The Double Cone Quarterly
Window to the Wilderness
Summer Solstice 1999 || Volume II, Number 2


Invasive Exotic Plants in the Wilderness
a series


Sticky Eupatorium: Yet Another Biological Threat to the
Ventana Wilderness

by Dave Nelson


Sticky Eupatorium invades coastal canyons from San Diego County north to Marin and has earned a place on the B list of Exotic Pest Plants of Greatest Ecological Concern of CalEPPC, a non-profit organization which deals with problem plants throughout the state. Locally known as sticky eupatorium, it goes by other names - pamakani in Hawaii, Crofton weed or Mexican devil in Australia and sometimes eupatory or dog fennel in the U.S. Taxonomists recently split Eupatorium adenophorum out of that genus, which includes eastern U.S. medicinal natives like joe-pye weed (E. fistulosum, purpureum) and boneset (E. perfoliatum), and made it Ageratina adenophora. By any name it is one of the invasive plants that is spreading throughout California wildlands, including the Ventana Wilderness, impacting ecosystems and diminishing biodiversity .

In an article for the Pacific Weed Science Society's conference of 1981, T. C. Fuller described it as follows:

"The plants are tall herbaceous perennials that become woody at the base. The several stems arise from a taproot that also has short lateral yellowish rootstocks which have a carrot-like odor when broken. The upright stems are somewhat weak and form a tangled mass of the clumps of plants..." The stems have a purplish-reddish cast. The flowers are white and those in sunny areas are now browning out with the summer solstice. They are airborne like many other sunflower family members. Those in deep redwood shade won't mature til late summer.

Fuller continues "the biggest damage this weed has done has been to occupy the few areas of permanent water during the extensive summer dry period found throughout the major portion of California... The native vegetation has suffered from the invasion of this weed by occupying summer wet areas and taking the places of many of the rare distributions of native plants formerly found in such areas."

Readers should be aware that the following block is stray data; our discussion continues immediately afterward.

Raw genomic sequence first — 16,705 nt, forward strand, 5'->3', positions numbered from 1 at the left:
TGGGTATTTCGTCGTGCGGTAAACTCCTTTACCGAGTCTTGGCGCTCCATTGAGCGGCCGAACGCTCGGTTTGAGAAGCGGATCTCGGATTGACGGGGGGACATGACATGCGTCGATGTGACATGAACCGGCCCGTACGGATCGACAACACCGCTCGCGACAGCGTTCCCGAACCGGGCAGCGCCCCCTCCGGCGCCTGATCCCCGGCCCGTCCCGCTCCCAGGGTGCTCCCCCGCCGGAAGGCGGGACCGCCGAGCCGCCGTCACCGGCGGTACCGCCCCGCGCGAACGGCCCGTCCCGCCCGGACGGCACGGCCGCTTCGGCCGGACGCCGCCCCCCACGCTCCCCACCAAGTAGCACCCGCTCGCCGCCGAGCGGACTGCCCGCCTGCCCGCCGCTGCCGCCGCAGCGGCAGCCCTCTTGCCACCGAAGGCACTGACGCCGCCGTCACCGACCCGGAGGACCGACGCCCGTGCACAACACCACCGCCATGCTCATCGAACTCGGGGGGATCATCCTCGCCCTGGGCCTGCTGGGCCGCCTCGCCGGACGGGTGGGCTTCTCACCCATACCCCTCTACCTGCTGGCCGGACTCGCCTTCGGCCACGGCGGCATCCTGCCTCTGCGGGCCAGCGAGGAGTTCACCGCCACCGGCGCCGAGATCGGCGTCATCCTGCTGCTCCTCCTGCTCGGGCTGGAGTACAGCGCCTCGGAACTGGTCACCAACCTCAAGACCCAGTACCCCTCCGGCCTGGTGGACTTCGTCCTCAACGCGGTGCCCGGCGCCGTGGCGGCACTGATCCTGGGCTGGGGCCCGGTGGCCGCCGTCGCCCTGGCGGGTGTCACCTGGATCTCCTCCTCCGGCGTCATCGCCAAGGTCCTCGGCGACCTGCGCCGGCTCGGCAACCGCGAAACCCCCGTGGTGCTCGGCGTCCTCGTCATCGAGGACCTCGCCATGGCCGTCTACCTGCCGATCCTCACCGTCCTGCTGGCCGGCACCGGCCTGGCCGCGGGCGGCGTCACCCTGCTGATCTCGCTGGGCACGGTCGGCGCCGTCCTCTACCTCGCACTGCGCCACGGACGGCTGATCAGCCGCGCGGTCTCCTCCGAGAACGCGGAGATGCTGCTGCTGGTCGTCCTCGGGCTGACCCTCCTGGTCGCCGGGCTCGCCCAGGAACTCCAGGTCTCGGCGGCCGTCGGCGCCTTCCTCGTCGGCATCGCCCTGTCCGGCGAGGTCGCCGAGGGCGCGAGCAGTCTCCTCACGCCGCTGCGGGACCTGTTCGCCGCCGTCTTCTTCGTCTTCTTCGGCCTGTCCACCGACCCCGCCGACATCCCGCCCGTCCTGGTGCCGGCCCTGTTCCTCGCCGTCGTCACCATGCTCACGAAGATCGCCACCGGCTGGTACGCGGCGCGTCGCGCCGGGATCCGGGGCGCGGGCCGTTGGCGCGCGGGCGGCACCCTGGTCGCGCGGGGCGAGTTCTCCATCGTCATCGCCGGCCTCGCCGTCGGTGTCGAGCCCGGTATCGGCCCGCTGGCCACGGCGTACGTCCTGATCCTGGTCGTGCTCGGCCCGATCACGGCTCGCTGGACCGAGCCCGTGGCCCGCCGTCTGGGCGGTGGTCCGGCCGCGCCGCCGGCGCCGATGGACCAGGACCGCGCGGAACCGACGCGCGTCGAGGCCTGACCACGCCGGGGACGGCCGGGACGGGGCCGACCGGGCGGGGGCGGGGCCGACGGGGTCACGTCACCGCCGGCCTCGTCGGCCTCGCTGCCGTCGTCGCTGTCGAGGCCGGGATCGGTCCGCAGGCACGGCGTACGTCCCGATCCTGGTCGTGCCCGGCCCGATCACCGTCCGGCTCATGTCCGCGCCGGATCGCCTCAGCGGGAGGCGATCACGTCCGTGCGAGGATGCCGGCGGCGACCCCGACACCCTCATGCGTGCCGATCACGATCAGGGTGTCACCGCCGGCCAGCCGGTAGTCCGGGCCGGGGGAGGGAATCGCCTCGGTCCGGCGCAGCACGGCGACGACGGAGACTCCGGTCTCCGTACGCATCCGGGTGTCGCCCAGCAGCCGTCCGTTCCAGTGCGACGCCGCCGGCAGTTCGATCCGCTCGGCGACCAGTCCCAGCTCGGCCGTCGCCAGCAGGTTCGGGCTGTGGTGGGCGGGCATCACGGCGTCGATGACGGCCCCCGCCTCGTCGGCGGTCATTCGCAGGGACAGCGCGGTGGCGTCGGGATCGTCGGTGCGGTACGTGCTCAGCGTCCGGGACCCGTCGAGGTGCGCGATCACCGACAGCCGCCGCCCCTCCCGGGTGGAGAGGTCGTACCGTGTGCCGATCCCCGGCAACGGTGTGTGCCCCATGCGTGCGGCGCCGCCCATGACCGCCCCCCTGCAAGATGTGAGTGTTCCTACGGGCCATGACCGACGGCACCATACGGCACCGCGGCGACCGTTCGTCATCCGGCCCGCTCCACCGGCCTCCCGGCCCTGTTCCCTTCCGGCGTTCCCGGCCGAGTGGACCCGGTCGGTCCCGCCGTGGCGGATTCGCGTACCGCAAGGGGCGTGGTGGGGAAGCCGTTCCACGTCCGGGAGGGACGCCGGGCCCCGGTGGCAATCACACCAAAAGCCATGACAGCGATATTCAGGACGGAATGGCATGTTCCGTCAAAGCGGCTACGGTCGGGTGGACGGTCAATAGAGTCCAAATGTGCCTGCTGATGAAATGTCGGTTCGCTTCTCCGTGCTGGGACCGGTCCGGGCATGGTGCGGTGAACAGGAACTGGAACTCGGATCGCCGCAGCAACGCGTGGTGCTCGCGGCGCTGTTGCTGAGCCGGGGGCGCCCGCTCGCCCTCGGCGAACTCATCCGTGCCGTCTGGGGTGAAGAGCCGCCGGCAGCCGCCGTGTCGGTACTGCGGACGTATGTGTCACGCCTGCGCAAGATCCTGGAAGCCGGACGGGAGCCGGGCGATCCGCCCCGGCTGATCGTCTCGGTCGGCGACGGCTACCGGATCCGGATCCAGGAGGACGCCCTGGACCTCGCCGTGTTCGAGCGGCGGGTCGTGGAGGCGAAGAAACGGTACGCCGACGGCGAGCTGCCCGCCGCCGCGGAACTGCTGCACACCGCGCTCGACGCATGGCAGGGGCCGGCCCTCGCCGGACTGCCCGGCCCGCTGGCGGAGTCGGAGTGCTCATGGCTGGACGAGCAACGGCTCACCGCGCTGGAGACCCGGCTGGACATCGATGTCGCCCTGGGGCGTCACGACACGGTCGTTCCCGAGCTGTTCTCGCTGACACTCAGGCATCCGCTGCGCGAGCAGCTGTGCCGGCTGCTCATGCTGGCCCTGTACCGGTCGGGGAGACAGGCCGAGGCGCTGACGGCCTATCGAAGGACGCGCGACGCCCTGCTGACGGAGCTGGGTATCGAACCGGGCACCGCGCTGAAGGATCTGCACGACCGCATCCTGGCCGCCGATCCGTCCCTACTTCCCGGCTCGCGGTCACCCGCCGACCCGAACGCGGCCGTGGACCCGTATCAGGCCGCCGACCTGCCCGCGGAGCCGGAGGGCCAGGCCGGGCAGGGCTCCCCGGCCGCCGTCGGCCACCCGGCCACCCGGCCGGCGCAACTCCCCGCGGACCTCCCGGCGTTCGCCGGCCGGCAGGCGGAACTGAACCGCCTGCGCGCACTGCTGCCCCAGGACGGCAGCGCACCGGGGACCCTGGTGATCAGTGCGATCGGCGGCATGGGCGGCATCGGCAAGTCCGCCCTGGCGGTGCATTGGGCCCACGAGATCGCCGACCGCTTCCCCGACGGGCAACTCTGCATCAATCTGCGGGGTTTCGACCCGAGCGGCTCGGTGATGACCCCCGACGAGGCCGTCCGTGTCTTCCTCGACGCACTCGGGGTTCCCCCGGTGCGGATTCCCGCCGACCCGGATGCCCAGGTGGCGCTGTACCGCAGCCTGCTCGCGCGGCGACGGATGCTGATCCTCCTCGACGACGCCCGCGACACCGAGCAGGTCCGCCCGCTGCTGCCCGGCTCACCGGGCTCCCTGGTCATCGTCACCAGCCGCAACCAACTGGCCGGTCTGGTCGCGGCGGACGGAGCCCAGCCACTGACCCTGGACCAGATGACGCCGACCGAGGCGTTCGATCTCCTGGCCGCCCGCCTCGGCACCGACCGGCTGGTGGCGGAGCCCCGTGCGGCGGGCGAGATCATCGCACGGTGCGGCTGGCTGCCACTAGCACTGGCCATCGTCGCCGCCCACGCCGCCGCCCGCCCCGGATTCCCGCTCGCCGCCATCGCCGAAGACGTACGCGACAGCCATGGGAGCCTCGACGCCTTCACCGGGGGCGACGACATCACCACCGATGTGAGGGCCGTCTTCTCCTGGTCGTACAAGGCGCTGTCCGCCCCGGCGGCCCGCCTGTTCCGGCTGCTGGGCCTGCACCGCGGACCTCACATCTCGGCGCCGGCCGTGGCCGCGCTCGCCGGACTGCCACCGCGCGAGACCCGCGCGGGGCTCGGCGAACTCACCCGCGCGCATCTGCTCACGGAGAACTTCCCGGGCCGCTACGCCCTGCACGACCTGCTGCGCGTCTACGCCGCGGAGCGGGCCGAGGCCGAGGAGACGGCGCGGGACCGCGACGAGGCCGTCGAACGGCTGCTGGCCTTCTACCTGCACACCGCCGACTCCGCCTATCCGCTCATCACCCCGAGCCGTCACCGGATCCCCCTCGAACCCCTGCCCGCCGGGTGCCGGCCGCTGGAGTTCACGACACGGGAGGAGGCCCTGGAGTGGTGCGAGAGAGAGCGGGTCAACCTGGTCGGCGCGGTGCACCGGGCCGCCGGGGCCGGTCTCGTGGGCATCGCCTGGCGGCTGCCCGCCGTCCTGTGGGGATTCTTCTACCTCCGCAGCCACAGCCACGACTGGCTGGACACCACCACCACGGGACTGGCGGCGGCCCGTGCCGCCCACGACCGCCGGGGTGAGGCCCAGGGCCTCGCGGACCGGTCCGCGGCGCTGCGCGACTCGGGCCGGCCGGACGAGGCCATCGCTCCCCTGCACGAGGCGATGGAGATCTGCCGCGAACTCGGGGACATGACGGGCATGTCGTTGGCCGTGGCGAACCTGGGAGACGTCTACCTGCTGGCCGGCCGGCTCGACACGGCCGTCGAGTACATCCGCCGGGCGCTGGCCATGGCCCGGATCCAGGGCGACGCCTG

Fuller was referring mainly to southern California where eupatorium spread in wetlands and irrigated areas. In the Northern Santa Lucias we've seen eupatorium in all plant communities, except grassland, below 1000 feet. This plant is equally successful on roadsides or steep rocky slopes in full sun (look up at the Big Slide at Julia Pfeiffer Burns State Park), amidst dense coastal scrub in the fog zone or under deep shade in a redwood canyons and other wetlands where it can completely overrun streamside natives. It proliferated under redwoods after the 1985 Rat Creek fire when rains in the heavily burned canyons caused flooding and removed the understory. John Smiley of UCSC's Big Creek Reserve noticed eupatorium appear in a seasonal stream near his house, replacing the ferns that were there, after the '87- '90 drought. Eupatorium also spread by seed in flooded coastal canyons during heavy rains of the 1990's and it sprouts readily when its stems are buried by sediment.

I'm noticing it most now in upland coastal scrub. Local observers believe it is spreading in this plant community without the benefit of any disturbance which makes it a particular concern. Only careful analysis of aerial photos could confirm this.

The good news is that you can pull it out pretty easily. It may prove only a successional species in redwoods canyons and gradually be replaced by native redwood streamside plants. Where we removed it by hand in McWay canyon, the thimbleberry, five-finger fern, sorrel and other natives appear to be holding their own. I know it exists from the Big Sur drainage south to at least Nacimiento Road, and is common on the lower stretches of the Kirk Creek/ Vicente Flat trail. Last Fall I saw a few plants in the creek at Vicente Flat and I wonder if it's down in the middle fork of Limekiln too. Has anyone seen it in the Little Sur redwoods? If you see it above the fogbelt (above 1500 feet) please let me know.

Sticky Eupatorium is native to Mexico. Its first recorded appearance in California was near San Francisco in 1878. It's also in a collection from the Pasadena area from 1896. It was recorded in the Santa Lucia mountains of Big Sur in the 1920's. Perhaps it has a medicinal value like its cousins named above and was in the pharmacopoeia of the padres and early Mexican settlers. Its showy white flowers and ease of growth may have made it a garden selection.

Some members of the eupatorium genus are poisonous to horses and this accounts for its listing as a noxious weed with the USDA. The toxic mechanisms in sticky eupatorium have apparently not been studied but it contains pyrrolizidine (the same alkaloid found in Cape Ivy), saponin and three steroids.

There are a few web addresses that will tell you all you want to know about sticky eupatorium and other exotic plant problems all over the world. The statewide California Native Plant Society links page is extensive.

This plant is ubiquitous once you start to recognize it and though we don't see it much yet on trails of the the Ventana proper, it may be off trail and not noticeable yet in wet areas. Keep an eye out and pull a few while you're at it.


Sticky eupatorium casts a white haze over coastal scrub above Highway One in Big Sur



The author, with his hands full of local flora.


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